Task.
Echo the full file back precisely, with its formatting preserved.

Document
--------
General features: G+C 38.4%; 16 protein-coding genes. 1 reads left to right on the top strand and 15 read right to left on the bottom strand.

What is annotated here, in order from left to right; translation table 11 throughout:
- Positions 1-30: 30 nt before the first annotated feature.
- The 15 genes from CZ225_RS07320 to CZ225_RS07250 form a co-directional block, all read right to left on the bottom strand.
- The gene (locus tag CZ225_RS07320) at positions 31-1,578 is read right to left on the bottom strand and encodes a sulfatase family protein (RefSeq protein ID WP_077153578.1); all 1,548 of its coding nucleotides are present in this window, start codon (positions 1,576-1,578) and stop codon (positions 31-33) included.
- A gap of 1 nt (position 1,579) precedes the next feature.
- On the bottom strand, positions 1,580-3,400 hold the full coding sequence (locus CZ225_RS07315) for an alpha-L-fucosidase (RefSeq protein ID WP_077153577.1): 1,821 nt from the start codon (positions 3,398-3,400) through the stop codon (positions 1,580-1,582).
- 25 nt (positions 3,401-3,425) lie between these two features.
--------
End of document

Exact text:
General features: G+C 38.4%; 16 protein-coding genes. 1 reads left to right on the top strand and 15 read right to left on the bottom strand.

What is annotated here, in order from left to right; translation table 11 throughout:
- Positions 1-30: 30 nt before the first annotated feature.
- The 15 genes from CZ225_RS07320 to CZ225_RS07250 form a co-directional block, all read right to left on the bottom strand.
- The gene (locus tag CZ225_RS07320) at positions 31-1,578 is read right to left on the bottom strand and encodes a sulfatase family protein (RefSeq protein ID WP_077153578.1); all 1,548 of its coding nucleotides are present in this window, start codon (positions 1,576-1,578) and stop codon (positions 31-33) included.
- A gap of 1 nt (position 1,579) precedes the next feature.
- On the bottom strand, positions 1,580-3,400 hold the full coding sequence (locus CZ225_RS07315) for an alpha-L-fucosidase (RefSeq protein ID WP_077153577.1): 1,821 nt from the start codon (positions 3,398-3,400) through the stop codon (positions 1,580-1,582).
- 25 nt (positions 3,401-3,425) lie between these two features.